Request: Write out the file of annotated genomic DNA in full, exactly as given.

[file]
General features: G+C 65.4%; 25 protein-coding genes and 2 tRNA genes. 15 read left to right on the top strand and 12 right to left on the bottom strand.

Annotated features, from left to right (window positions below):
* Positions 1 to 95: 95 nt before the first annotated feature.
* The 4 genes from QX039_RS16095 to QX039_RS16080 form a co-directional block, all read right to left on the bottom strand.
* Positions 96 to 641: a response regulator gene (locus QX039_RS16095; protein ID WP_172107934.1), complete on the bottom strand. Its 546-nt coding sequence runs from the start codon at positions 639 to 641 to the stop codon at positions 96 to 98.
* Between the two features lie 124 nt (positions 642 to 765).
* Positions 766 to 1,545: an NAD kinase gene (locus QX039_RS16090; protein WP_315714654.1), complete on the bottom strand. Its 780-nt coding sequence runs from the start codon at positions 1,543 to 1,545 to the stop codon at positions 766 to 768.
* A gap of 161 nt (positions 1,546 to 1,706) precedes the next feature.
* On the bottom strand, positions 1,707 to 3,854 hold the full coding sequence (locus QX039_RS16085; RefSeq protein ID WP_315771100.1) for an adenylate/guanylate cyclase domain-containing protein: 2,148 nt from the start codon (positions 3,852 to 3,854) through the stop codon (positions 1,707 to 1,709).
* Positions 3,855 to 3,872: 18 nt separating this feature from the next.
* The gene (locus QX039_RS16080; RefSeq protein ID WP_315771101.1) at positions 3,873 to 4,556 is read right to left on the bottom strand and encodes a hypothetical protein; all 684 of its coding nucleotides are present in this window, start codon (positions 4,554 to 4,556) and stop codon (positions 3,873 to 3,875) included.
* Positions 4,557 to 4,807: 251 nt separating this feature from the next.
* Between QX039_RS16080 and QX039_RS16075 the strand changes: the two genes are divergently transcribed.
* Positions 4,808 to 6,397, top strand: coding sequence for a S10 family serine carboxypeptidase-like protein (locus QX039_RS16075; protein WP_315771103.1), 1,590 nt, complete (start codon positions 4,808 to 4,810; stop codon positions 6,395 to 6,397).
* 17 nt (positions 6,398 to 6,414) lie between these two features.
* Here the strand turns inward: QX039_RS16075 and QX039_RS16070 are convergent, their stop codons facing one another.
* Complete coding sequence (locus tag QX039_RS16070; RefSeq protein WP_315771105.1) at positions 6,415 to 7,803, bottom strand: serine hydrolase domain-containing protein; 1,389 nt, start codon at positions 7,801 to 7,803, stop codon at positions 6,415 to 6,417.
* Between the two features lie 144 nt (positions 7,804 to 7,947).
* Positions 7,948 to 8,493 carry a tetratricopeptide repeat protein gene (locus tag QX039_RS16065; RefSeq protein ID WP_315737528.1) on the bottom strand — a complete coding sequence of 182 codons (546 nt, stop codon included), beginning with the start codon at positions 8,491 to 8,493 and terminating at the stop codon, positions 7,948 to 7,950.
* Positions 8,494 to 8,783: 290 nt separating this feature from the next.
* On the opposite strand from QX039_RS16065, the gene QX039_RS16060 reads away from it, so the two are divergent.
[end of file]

General features: G+C 65.4%; 25 protein-coding genes and 2 tRNA genes. 15 read left to right on the top strand and 12 right to left on the bottom strand.

Annotated features, from left to right (window positions below):
* Positions 1 to 95: 95 nt before the first annotated feature.
* The 4 genes from QX039_RS16095 to QX039_RS16080 form a co-directional block, all read right to left on the bottom strand.
* Positions 96 to 641: a response regulator gene (locus QX039_RS16095; protein ID WP_172107934.1), complete on the bottom strand. Its 546-nt coding sequence runs from the start codon at positions 639 to 641 to the stop codon at positions 96 to 98.
* Between the two features lie 124 nt (positions 642 to 765).
* Positions 766 to 1,545: an NAD kinase gene (locus QX039_RS16090; protein WP_315714654.1), complete on the bottom strand. Its 780-nt coding sequence runs from the start codon at positions 1,543 to 1,545 to the stop codon at positions 766 to 768.
* A gap of 161 nt (positions 1,546 to 1,706) precedes the next feature.
* On the bottom strand, positions 1,707 to 3,854 hold the full coding sequence (locus QX039_RS16085; RefSeq protein ID WP_315771100.1) for an adenylate/guanylate cyclase domain-containing protein: 2,148 nt from the start codon (positions 3,852 to 3,854) through the stop codon (positions 1,707 to 1,709).
* Positions 3,855 to 3,872: 18 nt separating this feature from the next.
* The gene (locus QX039_RS16080; RefSeq protein ID WP_315771101.1) at positions 3,873 to 4,556 is read right to left on the bottom strand and encodes a hypothetical protein; all 684 of its coding nucleotides are present in this window, start codon (positions 4,554 to 4,556) and stop codon (positions 3,873 to 3,875) included.
* Positions 4,557 to 4,807: 251 nt separating this feature from the next.
* Between QX039_RS16080 and QX039_RS16075 the strand changes: the two genes are divergently transcribed.
* Positions 4,808 to 6,397, top strand: coding sequence for a S10 family serine carboxypeptidase-like protein (locus QX039_RS16075; protein WP_315771103.1), 1,590 nt, complete (start codon positions 4,808 to 4,810; stop codon positions 6,395 to 6,397).
* 17 nt (positions 6,398 to 6,414) lie between these two features.
* Here the strand turns inward: QX039_RS16075 and QX039_RS16070 are convergent, their stop codons facing one another.
* Complete coding sequence (locus tag QX039_RS16070; RefSeq protein WP_315771105.1) at positions 6,415 to 7,803, bottom strand: serine hydrolase domain-containing protein; 1,389 nt, start codon at positions 7,801 to 7,803, stop codon at positions 6,415 to 6,417.
* Between the two features lie 144 nt (positions 7,804 to 7,947).
* Positions 7,948 to 8,493 carry a tetratricopeptide repeat protein gene (locus tag QX039_RS16065; RefSeq protein ID WP_315737528.1) on the bottom strand — a complete coding sequence of 182 codons (546 nt, stop codon included), beginning with the start codon at positions 8,491 to 8,493 and terminating at the stop codon, positions 7,948 to 7,950.
* Positions 8,494 to 8,783: 290 nt separating this feature from the next.
* On the opposite strand from QX039_RS16065, the gene QX039_RS16060 reads away from it, so the two are divergent.